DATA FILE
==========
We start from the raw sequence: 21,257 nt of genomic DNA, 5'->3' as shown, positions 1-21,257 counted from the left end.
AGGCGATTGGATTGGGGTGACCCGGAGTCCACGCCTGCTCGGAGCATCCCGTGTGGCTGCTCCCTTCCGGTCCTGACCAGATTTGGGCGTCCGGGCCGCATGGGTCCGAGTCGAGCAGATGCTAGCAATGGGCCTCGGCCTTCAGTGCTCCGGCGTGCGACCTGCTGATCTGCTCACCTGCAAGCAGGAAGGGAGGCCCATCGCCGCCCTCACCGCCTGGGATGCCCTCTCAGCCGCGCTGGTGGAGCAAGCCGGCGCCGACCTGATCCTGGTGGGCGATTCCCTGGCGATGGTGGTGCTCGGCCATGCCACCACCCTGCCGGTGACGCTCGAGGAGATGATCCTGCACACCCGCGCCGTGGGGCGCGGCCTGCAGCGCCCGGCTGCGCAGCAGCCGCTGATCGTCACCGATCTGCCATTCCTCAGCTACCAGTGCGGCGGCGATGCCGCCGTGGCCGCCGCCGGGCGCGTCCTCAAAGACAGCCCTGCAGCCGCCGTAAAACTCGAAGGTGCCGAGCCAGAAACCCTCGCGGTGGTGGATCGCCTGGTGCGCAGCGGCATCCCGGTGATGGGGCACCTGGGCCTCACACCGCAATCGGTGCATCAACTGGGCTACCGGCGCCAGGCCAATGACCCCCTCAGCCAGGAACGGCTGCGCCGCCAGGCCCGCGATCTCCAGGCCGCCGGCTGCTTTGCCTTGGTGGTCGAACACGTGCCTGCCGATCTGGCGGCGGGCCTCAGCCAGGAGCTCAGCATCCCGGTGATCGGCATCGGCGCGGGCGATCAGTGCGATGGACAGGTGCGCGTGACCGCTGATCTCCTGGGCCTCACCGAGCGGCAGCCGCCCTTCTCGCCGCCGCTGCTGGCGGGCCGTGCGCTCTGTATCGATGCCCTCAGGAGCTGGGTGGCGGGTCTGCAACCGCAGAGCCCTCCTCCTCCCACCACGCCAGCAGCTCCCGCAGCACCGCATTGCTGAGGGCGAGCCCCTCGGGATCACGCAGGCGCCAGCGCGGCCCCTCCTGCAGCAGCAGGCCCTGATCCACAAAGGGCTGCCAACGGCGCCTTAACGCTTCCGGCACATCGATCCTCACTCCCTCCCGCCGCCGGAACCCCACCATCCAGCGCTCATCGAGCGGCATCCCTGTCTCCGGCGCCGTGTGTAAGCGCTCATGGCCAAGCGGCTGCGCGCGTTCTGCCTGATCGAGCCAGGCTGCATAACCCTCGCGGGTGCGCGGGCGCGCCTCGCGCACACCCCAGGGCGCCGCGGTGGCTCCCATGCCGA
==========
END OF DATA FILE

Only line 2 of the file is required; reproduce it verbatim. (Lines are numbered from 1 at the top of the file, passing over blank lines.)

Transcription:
AGGCGATTGGATTGGGGTGACCCGGAGTCCACGCCTGCTCGGAGCATCCCGTGTGGCTGCTCCCTTCCGGTCCTGACCAGATTTGGGCGTCCGGGCCGCATGGGTCCGAGTCGAGCAGATGCTAGCAATGGGCCTCGGCCTTCAGTGCTCCGGCGTGCGACCTGCTGATCTGCTCACCTGCAAGCAGGAAGGGAGGCCCATCGCCGCCCTCACCGCCTGGGATGCCCTCTCAGCCGCGCTGGTGGAGCAAGCCGGCGCCGACCTGATCCTGGTGGGCGATTCCCTGGCGATGGTGGTGCTCGGCCATGCCACCACCCTGCCGGTGACGCTCGAGGAGATGATCCTGCACACCCGCGCCGTGGGGCGCGGCCTGCAGCGCCCGGCTGCGCAGCAGCCGCTGATCGTCACCGATCTGCCATTCCTCAGCTACCAGTGCGGCGGCGATGCCGCCGTGGCCGCCGCCGGGCGCGTCCTCAAAGACAGCCCTGCAGCCGCCGTAAAACTCGAAGGTGCCGAGCCAGAAACCCTCGCGGTGGTGGATCGCCTGGTGCGCAGCGGCATCCCGGTGATGGGGCACCTGGGCCTCACACCGCAATCGGTGCATCAACTGGGCTACCGGCGCCAGGCCAATGACCCCCTCAGCCAGGAACGGCTGCGCCGCCAGGCCCGCGATCTCCAGGCCGCCGGCTGCTTTGCCTTGGTGGTCGAACACGTGCCTGCCGATCTGGCGGCGGGCCTCAGCCAGGAGCTCAGCATCCCGGTGATCGGCATCGGCGCGGGCGATCAGTGCGATGGACAGGTGCGCGTGACCGCTGATCTCCTGGGCCTCACCGAGCGGCAGCCGCCCTTCTCGCCGCCGCTGCTGGCGGGCCGTGCGCTCTGTATCGATGCCCTCAGGAGCTGGGTGGCGGGTCTGCAACCGCAGAGCCCTCCTCCTCCCACCACGCCAGCAGCTCCCGCAGCACCGCATTGCTGAGGGCGAGCCCCTCGGGATCACGCAGGCGCCAGCGCGGCCCCTCCTGCAGCAGCAGGCCCTGATCCACAAAGGGCTGCCAACGGCGCCTTAACGCTTCCGGCACATCGATCCTCACTCCCTCCCGCCGCCGGAACCCCACCATCCAGCGCTCATCGAGCGGCATCCCTGTCTCCGGCGCCGTGTGTAAGCGCTCATGGCCAAGCGGCTGCGCGCGTTCTGCCTGATCGAGCCAGGCTGCATAACCCTCGCGGGTGCGCGGGCGCGCCTCGCGCACACCCCAGGGCGCCGCGGTGGCTCCCATGCCGA